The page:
Matthew 15

2 Washing hands before eating is not prescribed in the Law of Moses, but was established by one of the Jewish ancestors that came after Moses. Traditions were very important to the Jews. They considered their ancestors greater than the following generations. If the head of a household declared a rule that was to be observed by all his descendents, they family was obligated to observe it. An example of this is found in Jer 35:1-19.

Traditions can be good, as is emphasized in Jer 35:19. However, even a good tradition can be bad if observation of it interferes with obedience to one of God's commands. Here, the legalistic Jews imply that a godly man would not eat without washing his hands first. To them, washing of the hands was a more important benchmark of godliness than faith. The Jews are also insinuating that Jesus can not be a credible teacher if He allows His disciples to violate the traditions of the elders.

3 Jesus gives a stinging reply. The leaders demanded that everyone rigorously obey the traditions while they neglected the commands of God. Some of their traditions directly violated God's commands.
4 The Ten Commandments contain this law with a positive promise (Exo 20:12). The command with the punishment is given in Exo 21:15. God considers respect for one's parents to be very important. The family is a small picture of our relationship with God. We are God's children and He is our Father. Thus, we are to be obedient to Him as we are expected to be obedient to our physical fathers.
5 God's command implies that the children should take care of their aging parents. Ideally, the parents would have saved up enough money for this, but often this did not happen. The children were then obligated to care for them and provide for their needs. The Jewish lawmakers had developed an interesting ruse to keep this money for themselves. They would simply declare that the money was devoted to God and could not be used to help their parents. Either they said this in pretense of observing one of the laws for tithes and offerings, or they felt that being in God's service meant that everything they did could be considered as the work of God. They would then do as they pleased with the money.
6 The tradition of donating money to your own "godly" work was in direct violation of the command of God to honor your parents.
7 Not only were some of the traditions hypocritical, it was also hypocritical to focus on rules that had no spiritual importance to the neglect of the commands that God uses to measure men by.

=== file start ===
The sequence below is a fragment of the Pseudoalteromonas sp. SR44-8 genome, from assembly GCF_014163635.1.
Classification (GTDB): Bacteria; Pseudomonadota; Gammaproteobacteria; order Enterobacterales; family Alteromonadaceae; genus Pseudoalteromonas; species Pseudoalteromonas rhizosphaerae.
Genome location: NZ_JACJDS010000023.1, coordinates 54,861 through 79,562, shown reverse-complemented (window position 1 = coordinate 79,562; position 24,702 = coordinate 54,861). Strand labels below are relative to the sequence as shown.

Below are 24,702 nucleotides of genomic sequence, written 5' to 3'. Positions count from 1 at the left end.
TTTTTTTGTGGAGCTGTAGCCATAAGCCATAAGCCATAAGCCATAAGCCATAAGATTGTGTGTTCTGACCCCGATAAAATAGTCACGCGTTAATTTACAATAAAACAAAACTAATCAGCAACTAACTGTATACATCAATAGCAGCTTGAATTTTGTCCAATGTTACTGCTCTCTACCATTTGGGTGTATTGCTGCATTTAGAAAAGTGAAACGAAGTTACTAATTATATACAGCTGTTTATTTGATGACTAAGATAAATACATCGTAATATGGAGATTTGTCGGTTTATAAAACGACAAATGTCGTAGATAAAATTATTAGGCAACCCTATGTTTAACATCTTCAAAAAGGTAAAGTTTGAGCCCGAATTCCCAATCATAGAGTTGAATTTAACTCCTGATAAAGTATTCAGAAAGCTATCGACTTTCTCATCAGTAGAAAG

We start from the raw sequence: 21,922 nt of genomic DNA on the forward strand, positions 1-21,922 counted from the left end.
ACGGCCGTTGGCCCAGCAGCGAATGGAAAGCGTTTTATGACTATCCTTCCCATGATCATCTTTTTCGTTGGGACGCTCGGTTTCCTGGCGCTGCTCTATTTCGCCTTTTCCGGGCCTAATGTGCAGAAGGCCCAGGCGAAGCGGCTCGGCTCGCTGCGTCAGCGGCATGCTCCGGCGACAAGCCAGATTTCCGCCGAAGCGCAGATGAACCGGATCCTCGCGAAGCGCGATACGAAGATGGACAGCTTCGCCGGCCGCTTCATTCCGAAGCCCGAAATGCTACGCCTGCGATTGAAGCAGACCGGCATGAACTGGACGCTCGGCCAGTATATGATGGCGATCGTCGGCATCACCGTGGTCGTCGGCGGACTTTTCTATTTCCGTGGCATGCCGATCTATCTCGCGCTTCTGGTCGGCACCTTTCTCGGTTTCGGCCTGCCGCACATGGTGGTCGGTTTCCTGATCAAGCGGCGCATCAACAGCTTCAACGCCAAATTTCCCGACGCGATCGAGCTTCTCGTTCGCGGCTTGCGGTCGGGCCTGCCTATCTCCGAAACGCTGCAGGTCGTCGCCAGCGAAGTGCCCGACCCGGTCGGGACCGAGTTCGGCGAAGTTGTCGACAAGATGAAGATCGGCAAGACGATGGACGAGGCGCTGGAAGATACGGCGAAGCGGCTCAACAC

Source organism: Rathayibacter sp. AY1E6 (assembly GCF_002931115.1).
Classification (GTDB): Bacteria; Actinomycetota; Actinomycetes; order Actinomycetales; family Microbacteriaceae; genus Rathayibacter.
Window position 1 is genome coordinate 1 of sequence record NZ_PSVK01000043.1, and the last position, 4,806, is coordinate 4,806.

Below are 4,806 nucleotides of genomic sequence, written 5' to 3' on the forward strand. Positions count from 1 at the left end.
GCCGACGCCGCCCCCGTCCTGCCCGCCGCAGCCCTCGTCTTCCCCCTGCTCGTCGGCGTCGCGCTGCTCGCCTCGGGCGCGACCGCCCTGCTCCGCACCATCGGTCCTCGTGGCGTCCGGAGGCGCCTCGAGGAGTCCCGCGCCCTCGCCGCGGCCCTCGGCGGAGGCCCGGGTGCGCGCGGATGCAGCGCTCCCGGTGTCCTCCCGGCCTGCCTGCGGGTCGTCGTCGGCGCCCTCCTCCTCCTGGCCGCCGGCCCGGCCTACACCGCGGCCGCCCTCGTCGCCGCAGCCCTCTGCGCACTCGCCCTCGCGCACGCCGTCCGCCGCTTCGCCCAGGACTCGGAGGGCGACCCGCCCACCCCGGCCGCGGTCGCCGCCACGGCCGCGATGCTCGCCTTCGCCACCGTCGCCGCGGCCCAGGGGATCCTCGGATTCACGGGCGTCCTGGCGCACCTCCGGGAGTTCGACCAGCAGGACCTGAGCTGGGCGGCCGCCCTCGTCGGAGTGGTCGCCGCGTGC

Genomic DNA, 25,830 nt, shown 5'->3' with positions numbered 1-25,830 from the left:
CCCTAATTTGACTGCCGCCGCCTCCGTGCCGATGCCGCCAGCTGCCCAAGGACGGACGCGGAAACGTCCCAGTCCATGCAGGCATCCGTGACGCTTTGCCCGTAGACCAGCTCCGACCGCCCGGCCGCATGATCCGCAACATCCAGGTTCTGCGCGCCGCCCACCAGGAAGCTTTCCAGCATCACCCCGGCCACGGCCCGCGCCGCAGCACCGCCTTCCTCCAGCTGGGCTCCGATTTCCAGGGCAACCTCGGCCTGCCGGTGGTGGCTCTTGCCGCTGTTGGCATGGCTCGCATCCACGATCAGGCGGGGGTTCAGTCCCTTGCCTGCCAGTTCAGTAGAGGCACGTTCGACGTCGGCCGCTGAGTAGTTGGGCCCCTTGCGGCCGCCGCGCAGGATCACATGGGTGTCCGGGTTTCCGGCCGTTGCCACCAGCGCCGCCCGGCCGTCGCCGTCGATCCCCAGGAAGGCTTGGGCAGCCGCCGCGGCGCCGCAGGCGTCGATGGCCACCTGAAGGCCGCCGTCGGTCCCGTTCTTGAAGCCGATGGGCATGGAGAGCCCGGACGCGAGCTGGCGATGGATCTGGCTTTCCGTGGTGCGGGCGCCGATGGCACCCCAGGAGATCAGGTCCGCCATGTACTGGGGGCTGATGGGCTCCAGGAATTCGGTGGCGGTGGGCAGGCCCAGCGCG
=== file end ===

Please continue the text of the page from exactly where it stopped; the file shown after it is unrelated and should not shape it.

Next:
8 Traditions can look godly, and the strict adherence to them can make one feel or look holy. However, if the observer's heart is not following God, then obedience to the rules has not benefit. Perhaps the Jews would have seen their folly if they considered that an ungodly Gentile could wash his hands before every meal. Although he would be observing this "important" rule, the Jews would have readily admitted that obedience to the rule was not an indication of godly character in the heart. Ironically, the Jews were playing this exact role.
9 "Worshiping" God by obeying rules without faith and devotion to God is both futile and worthless. The Jews were not even obeying the commands of God. They were obeying the rules of men and had elevated their observance as if the rules were actually commands from God.
21 Jesus headed towards the Mediterranean Sea and into and area predominated by Gentiles.
22 The Canaanites and the Jews were bitter enemies. Even so, this woman had heard about Jesus and realized that He was the only for her daughter. She appeals to Him as the son of David, recognizing Him as both King and Messiah.
23 Why was Jesus silent? An initial thought might be prejudice, but we know that God is not bound by racial or gender boundaries. A better explanation is twofold. First would be to test the woman's faith and perseverance. Second would be to teach the disciples a lesson in compassion and cross-cultural ministry.
24 Israel was God's chosen people. God chose to reveal Himself to them both in word and incarnation. This does not mean that God would not work with Gentiles, but it does mean that God's most important works were to be revealed through Israel. Israel had strayed from God's purpose, and Jesus' work was focused on bringing them back. Once faith was established among the Jews, then it would spread outward (Acts 1:8).
25 This did not deter the woman. Instead, the woman demonstrated that she recognizes Jesus as God by worshiping Him. Certainly, God would help anyone who continued to ask in faith.
26 Jesus responds again with a discouraging and even insulting statement. He likens Israel to children while the Gentiles are labeled as dogs. Certainly, anyone would agree with the rational suggested by the illustration.
27 However, the woman persisted in faith. She was not offended at being likened to a dog. Undoubtedly, she recognized her own sinful condition as she came before God. Instead of being discouraged, she submits to the label that was given her and reasons that God would have compassion on her, even if she was undeserving.
28 Jesus commended the woman for her faith. Despite the delay, silence, and discouragement the woman persisted because she knew she had no other hope but Jesus. Jesus rewards her by granting her request.
29 Jesus apparently went out of His way for the opportunity to meet with that woman of faith. He then returned to Israel and continued to teach there.
30 Jesus' fame as a healer had spread, and people were willing to help their sick and crippled friends and family members in the wilderness or up mountains to see Him. Jesus had compassion on the people and rewarded their faith by healing those who were brought to Him.
31 The people were amazed despite their faith. Never before had such a man been seen with the authority to heal and teach the way He did. Everything Jesus did and said was designed to point people to God.